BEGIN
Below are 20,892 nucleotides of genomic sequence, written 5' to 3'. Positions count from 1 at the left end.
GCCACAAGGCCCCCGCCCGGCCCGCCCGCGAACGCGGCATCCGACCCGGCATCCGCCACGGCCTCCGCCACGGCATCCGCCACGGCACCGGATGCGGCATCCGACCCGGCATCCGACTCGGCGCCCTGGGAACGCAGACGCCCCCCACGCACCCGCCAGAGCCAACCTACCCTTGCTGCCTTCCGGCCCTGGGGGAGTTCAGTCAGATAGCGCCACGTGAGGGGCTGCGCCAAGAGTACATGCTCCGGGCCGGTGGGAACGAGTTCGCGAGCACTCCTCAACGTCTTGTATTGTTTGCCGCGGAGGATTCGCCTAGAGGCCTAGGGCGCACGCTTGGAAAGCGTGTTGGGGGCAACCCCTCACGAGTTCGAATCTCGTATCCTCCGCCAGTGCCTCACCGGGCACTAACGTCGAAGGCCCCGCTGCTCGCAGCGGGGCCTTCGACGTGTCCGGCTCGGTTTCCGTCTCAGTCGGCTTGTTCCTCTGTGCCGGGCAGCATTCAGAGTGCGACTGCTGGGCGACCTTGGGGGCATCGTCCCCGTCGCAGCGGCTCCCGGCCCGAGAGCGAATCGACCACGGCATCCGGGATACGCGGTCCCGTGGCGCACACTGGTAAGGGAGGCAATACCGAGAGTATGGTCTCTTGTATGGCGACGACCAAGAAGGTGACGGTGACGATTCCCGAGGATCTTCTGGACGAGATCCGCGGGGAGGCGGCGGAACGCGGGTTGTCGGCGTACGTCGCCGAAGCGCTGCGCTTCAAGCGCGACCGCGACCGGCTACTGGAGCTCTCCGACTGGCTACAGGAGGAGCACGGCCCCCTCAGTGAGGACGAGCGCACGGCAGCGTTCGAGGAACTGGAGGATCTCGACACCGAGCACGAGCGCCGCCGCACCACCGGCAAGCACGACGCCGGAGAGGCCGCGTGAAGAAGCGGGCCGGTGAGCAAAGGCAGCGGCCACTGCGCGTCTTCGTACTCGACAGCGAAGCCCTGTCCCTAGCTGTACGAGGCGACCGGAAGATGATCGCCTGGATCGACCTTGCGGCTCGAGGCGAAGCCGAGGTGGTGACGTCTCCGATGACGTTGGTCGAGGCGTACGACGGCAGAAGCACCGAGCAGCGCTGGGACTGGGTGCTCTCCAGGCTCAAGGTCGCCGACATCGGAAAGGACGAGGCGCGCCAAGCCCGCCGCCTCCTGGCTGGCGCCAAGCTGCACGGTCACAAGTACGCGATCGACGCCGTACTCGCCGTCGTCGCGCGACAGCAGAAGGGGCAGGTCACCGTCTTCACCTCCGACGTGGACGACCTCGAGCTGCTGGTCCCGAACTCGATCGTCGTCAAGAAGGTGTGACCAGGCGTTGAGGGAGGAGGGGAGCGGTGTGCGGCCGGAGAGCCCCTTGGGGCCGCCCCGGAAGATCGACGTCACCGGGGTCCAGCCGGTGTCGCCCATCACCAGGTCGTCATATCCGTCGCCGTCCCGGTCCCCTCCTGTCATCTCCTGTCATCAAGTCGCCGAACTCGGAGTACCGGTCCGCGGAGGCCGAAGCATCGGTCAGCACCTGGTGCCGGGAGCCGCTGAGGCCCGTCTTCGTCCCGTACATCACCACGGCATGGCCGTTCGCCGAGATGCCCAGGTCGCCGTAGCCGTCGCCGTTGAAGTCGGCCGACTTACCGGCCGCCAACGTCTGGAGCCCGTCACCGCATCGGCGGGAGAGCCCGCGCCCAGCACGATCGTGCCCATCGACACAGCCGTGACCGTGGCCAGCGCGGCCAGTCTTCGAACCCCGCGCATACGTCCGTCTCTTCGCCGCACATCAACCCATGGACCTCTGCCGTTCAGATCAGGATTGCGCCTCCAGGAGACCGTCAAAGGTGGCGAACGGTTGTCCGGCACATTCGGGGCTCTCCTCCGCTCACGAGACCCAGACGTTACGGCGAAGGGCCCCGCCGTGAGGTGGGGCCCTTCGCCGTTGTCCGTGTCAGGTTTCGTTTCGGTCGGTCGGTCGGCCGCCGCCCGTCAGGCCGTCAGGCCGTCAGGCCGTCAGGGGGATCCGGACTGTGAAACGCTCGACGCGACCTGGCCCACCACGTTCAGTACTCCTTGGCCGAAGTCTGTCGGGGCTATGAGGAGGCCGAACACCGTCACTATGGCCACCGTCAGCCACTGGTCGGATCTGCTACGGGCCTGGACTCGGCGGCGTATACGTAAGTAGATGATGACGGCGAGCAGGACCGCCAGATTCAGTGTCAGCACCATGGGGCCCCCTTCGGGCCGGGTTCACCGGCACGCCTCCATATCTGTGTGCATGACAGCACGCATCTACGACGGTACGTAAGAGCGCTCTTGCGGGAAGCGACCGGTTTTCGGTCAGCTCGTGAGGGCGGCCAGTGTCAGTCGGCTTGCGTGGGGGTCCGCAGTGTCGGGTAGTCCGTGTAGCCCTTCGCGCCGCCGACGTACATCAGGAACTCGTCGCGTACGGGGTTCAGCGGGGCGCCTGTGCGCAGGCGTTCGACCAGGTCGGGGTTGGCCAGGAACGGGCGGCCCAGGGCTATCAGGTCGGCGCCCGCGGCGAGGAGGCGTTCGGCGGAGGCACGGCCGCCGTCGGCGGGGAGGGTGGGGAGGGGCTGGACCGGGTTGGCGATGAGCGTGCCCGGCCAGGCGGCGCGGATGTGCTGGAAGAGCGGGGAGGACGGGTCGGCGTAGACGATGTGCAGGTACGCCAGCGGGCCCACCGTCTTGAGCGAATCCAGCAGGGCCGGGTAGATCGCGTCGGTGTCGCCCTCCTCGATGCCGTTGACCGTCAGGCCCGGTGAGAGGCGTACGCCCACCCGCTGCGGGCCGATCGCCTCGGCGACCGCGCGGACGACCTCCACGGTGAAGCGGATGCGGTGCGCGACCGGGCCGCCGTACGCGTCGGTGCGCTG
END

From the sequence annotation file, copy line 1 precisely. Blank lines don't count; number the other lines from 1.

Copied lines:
Below are 20,892 nucleotides of genomic sequence, written 5' to 3'. Positions count from 1 at the left end.